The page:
Hotels Near The SS Great Britain, Bristol

SS Great Britain is one of Bristol’s most famous attractions and was once the largest passenger ship in the world, measuring almost 100m in length. Now a museum ship, she attracts visitors from all over the world, with more than 150,000 people coming aboard each year.

Our hotels near SS Great Britain are ideal for a relaxing night’s stay either before or after a weekend exploring the sights of Bristol. In addition to SS Great Britain, visitors to this wonderful city often visit Clifton Suspension Bridge, the harbourside and the landmarks of the city centre.


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Butcombe Tenanted Properties
We also have a number of tenanted pubs that you could visit

    Places To Stay Near SS Great Britain

    After spending your day exploring SS Great Britain and learning about its history, stop by one of our nearby hotels to rest and relax. Our restaurants serve a range of delicious meals, which you can wash down with a pint of our award-winning Butcombe beer.


    If you’re looking for somewhere to stay near SS Great Britain, visit The Bowl Inn in Almondsbury – perfect for a city break or to explore the many landmarks of Bristol. Each of its comfortable en-suite rooms are furnished with modern features modern furnishings, complete with organic Bramley toiletries, minibars stocked with local treats, digital safes, smart televisions and free WiFi, with family-friendly, wheelchair-accessible, and dog-friendly rooms available. Enjoy classic pub fayre in the on-site restaurant, and a wide range of award-winning Butcombe beers behind the bar.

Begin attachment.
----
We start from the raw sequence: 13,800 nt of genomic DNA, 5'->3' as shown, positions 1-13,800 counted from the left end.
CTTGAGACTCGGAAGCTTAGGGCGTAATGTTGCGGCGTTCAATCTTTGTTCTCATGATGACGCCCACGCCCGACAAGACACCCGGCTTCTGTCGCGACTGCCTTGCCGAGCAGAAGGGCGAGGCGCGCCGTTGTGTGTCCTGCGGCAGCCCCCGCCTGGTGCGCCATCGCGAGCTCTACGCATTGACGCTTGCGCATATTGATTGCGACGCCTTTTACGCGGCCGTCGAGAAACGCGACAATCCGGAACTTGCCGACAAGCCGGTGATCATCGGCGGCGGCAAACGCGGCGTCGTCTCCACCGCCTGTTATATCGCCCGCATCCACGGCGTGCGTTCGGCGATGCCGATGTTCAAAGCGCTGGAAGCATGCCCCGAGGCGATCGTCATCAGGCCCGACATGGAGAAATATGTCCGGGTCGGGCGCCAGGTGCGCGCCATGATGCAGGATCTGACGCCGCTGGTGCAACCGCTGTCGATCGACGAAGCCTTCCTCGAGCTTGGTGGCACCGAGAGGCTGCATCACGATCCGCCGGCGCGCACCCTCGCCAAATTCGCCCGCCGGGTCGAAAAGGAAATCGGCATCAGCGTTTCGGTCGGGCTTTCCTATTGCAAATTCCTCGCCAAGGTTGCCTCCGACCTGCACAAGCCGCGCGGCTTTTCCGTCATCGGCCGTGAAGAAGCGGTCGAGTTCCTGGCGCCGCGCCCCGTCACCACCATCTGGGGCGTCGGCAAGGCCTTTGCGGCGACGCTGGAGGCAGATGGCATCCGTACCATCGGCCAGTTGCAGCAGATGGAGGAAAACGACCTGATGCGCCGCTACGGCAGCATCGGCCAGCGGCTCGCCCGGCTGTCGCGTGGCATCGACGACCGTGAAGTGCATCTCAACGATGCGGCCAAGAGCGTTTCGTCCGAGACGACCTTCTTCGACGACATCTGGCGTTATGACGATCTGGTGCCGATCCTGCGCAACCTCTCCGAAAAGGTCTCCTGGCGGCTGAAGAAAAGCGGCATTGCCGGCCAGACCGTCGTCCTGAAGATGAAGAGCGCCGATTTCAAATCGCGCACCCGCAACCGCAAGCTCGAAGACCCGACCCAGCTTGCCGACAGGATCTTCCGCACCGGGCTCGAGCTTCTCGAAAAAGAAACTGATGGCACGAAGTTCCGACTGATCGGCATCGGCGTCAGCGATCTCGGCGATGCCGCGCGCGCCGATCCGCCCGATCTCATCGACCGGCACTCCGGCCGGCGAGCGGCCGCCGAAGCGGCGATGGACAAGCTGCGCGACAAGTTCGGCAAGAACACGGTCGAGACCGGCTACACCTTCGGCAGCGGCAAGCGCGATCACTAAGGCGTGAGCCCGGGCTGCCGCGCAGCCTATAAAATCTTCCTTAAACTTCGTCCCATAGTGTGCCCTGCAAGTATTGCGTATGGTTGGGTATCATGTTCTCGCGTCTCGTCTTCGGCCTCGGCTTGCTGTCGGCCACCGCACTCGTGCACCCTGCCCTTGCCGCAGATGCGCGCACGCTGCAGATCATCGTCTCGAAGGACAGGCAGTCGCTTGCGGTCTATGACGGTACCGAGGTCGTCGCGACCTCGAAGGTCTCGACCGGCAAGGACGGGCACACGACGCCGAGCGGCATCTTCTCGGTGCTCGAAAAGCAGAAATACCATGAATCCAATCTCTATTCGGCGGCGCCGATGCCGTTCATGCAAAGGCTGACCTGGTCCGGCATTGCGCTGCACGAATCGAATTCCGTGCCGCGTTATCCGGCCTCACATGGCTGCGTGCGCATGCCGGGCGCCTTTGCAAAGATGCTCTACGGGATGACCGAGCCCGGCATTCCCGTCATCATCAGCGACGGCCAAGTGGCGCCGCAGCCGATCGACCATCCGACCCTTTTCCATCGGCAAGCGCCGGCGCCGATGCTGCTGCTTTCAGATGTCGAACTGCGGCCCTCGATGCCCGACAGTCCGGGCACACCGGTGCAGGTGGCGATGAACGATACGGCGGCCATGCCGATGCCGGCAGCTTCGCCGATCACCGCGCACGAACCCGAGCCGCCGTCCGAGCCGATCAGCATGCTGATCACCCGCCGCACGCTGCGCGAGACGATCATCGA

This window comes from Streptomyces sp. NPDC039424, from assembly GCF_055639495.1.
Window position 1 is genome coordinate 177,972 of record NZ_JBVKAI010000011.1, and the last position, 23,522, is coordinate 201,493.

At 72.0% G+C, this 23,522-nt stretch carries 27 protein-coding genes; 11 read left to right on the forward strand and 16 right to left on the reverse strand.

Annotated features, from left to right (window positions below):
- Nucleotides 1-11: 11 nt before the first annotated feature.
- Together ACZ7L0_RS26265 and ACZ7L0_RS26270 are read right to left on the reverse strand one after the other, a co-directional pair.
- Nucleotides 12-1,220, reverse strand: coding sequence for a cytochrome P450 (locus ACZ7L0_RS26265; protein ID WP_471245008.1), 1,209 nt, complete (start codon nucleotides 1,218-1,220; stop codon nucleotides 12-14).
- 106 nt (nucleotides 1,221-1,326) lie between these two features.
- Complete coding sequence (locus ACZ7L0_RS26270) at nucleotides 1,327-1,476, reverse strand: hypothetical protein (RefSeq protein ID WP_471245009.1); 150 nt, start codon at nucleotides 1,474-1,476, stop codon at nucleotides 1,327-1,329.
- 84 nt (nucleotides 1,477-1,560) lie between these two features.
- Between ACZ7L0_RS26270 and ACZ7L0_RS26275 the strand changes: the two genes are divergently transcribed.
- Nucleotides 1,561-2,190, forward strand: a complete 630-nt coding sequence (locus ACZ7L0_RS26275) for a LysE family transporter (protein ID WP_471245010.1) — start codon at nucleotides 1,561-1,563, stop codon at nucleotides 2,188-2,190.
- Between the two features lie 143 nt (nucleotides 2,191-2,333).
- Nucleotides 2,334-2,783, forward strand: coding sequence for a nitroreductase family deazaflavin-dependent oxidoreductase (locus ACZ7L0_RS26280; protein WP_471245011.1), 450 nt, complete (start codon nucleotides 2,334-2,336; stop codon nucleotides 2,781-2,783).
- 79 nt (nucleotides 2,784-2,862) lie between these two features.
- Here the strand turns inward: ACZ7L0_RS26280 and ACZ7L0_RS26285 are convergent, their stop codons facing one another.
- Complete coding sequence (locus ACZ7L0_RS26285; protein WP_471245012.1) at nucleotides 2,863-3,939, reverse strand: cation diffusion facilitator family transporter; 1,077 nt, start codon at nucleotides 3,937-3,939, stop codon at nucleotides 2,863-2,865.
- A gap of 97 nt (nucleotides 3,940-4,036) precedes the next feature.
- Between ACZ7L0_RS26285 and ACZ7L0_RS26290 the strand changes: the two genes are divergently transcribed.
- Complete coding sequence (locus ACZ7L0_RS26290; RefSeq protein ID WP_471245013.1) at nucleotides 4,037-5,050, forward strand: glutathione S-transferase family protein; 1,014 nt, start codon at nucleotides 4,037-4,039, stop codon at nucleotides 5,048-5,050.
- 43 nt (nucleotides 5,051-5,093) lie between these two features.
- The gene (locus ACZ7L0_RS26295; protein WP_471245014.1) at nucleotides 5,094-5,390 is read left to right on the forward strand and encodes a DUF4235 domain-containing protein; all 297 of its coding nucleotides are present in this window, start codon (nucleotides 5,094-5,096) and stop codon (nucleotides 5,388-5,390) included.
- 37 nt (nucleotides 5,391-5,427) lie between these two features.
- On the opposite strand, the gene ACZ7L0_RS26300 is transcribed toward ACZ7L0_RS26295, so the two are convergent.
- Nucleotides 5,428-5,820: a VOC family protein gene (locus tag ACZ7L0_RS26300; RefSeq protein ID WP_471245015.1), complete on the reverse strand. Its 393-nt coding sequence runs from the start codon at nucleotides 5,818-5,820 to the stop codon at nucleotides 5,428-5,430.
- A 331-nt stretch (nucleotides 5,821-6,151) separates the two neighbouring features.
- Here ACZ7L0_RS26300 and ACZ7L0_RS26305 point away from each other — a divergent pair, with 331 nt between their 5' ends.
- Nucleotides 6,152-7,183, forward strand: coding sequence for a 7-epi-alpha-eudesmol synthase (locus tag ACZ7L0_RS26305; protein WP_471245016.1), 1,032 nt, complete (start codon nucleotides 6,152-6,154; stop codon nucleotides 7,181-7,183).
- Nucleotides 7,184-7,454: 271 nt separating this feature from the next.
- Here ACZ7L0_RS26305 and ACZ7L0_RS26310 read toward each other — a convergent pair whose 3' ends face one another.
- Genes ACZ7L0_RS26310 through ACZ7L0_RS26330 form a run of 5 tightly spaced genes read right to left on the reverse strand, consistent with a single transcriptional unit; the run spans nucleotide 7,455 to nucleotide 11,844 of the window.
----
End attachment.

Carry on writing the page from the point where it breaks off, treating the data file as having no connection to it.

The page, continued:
Situated in Backwell, North Somerset, The Rising Sun is the perfect base for exploring nearby Bristol and the Somerset surroundings. Cosy and comfortable, our 6 bedrooms offer everything you need for the perfect staycation, family break, romantic getaway or overnight stay when visiting the SS Great Britain.


    Designed by the master-engineer Isambard Kingdom Brunel, SS Great Britain was his second notable ship after the SS Great Western. While the Great Western was a paddle steamer, the Great Britain was the first ship to be built of iron and incorporate a screw propeller.

    She was launched in 1843 and, after several delays, finally made her way towards the River Thames for the final fitting out. Two years after being launched, SS Great Britain commenced her maiden voyage, travelling from Liverpool to New York City, becoming the first iron steamer to cross the Atlantic Ocean.

    Her maiden voyage identified a multitude of issues which were addressed at significant cost. In 1846, she ran aground off the coast of Ireland, remaining there for 11 months before being brought back to Liverpool. After remaining there motionless for some time, SS Great Britain was sold and was used to carry emigrants to Australia.

    After successfully carrying passengers to Australia for 30 years, SS Great Britain was converted into a cargo ship. In 1886, she was badly damaged in a storm and headed towards the shelter of the Falkland Islands, where she remained until 1970.

    Recognised as an important part of the history of the United Kingdom, efforts were made to tow SS Great Britain 8,000 miles back to her rightful home in Bristol, where she was subject to an enormous restoration project to allow visitors to view her as she would have looked for her maiden voyage.


    Located on Bristol’s waterfront, SS Great Britain is now a museum ship, restored to her former glory and welcoming visitors aboard to admire her and learn about her history.